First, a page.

Statewide Adverstising



Appeal denied for former Sibley East transportation director

August 19th, 2010

The Minnesota Court of Appeals, Tuesday, denied the appeal made by former Sibley East transportation director Kevin Jones to reduce his 144-month state prison sentence.

The Court of Appeals, in its decision, affirmed the sentence given the District Court here in June 2009.

Kevin Jones was convicted in June 2009 of first degree criminal sexual conduct. In the fall of 2008, he was charged with five counts of criminal sexual contract after he reported had a sexual relationship with a 15-year-old female student. The relationship lasted for nearly two years, according to court documents. He served as the student’s transportation director, bus driver for athletic events, and as a supervisor during the girl’s summer employment at the school.

Judge Stauber, in affirming the decision, noted that the district court found that Jones’ depression did not “impair his mental abilities or judgment to such an extent that he was unable to plan and execute his plan.”

A district court may depart from the presumptive guideline sentence only when “substantial and compelling circumstances are present,” Stauber wrote. “Whether to depart from the guidelines rests within the district court’s discretion, and this court will not reverse the district court absent an abuse of that discretion”.

A departure from the sentencing guidelines may be based on the mitigating factor that an “offender, because of physical or mental impairment, lacked substantial capacity for judgment when the offense was committed,” according to court documents.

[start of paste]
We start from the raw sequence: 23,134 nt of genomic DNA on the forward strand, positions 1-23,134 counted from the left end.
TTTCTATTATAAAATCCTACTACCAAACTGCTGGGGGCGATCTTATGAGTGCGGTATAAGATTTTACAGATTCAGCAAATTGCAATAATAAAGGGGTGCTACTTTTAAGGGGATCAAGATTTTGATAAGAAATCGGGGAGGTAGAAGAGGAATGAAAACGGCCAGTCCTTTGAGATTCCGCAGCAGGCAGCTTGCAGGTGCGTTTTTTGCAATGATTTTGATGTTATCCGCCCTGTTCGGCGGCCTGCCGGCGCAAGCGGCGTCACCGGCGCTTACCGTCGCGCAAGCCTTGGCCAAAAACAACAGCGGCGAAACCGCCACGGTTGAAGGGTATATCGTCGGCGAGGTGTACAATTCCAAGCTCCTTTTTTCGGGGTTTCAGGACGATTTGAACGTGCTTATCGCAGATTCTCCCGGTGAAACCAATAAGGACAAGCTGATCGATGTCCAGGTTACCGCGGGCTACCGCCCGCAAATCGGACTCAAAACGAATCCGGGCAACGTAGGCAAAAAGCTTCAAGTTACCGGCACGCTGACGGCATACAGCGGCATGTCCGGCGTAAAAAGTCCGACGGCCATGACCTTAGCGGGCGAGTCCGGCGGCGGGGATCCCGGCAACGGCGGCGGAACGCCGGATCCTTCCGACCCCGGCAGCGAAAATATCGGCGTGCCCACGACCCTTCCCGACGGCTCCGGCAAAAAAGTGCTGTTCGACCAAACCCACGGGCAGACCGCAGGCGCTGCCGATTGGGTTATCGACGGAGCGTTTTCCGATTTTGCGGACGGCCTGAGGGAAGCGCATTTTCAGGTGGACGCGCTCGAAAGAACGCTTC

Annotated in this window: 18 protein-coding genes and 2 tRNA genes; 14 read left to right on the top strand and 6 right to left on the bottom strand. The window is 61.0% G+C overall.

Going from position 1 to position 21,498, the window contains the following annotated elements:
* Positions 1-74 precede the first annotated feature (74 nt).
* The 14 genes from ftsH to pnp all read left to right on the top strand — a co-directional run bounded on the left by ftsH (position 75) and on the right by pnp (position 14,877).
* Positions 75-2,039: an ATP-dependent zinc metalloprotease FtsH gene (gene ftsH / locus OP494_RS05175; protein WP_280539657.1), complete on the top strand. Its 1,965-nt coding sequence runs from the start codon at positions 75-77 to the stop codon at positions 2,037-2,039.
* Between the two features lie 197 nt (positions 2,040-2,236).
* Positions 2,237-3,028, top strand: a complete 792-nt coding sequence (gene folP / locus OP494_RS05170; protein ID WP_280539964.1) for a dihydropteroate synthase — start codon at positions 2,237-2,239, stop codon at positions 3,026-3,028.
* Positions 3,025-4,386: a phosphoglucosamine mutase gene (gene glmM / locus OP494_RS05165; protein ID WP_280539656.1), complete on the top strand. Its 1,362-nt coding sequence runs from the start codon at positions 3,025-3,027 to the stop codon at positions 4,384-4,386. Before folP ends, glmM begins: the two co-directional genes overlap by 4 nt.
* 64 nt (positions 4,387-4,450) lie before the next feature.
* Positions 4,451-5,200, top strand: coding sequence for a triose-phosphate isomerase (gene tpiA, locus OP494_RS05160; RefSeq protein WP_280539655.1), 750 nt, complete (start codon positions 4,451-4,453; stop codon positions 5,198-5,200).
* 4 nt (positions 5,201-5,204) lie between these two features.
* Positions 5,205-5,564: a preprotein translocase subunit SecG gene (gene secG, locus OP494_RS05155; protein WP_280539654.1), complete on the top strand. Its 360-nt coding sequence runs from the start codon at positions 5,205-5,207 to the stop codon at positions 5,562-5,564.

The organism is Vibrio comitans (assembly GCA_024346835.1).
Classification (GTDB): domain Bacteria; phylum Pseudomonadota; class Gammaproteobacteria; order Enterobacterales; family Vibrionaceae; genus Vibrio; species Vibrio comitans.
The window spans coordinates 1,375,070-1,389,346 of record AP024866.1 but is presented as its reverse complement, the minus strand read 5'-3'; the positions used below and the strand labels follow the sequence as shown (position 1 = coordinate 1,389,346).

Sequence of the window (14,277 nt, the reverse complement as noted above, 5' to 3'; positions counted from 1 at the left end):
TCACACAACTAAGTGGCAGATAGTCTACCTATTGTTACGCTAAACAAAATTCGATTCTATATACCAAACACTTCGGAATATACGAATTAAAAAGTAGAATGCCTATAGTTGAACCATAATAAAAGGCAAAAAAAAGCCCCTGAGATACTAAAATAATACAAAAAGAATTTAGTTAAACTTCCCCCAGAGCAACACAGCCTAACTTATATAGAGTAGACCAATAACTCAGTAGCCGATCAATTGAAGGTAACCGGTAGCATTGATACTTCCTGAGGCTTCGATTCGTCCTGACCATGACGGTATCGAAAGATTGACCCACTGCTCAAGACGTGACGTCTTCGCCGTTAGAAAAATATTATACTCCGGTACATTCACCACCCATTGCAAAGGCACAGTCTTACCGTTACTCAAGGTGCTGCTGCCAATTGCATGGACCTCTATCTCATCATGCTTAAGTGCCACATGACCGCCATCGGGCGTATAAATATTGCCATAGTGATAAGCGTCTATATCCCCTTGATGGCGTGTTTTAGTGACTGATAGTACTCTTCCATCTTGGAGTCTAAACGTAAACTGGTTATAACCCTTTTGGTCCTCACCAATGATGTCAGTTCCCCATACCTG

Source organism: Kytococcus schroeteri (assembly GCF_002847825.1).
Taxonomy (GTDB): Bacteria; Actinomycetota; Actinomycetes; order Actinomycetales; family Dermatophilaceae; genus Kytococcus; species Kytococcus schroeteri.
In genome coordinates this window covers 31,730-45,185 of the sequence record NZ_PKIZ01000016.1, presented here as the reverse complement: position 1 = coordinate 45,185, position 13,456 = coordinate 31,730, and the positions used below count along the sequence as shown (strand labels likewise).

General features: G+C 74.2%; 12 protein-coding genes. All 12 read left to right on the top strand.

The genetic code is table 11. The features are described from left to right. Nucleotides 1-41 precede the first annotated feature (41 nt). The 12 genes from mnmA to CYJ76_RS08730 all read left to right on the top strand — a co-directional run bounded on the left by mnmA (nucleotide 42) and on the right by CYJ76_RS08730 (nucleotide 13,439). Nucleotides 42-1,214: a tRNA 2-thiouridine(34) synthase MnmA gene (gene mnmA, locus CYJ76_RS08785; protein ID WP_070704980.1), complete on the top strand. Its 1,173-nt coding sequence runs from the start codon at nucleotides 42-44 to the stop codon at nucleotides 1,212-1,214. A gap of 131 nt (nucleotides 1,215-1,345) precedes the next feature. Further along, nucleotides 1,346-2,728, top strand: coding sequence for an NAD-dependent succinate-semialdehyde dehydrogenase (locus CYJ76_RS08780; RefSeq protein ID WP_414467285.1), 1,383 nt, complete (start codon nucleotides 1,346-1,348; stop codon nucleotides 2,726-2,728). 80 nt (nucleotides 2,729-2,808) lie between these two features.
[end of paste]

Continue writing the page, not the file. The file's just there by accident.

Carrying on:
Although Jones argued that the district court abused its discretion by denying his motion for a downward departure in sentencing because of the testimony of mental health professionals and that he was depressed and lacked substantial capacity for judgment, the court disagreed. “Although the district court agreed that appellant suffered from depression that resulted from the death of his daughter, the court found that appellant “clearly had the mental capacity to know that his actions were wrong, that they needed to be kept secret and to plan to ensure that it would in fact be kept secret.”

In addition to the 144 months in State Prison, Jones was also convicted on a charge of misdemeanor violation of a restraining order. He was given a 90-day concurrent sentence for that violation.

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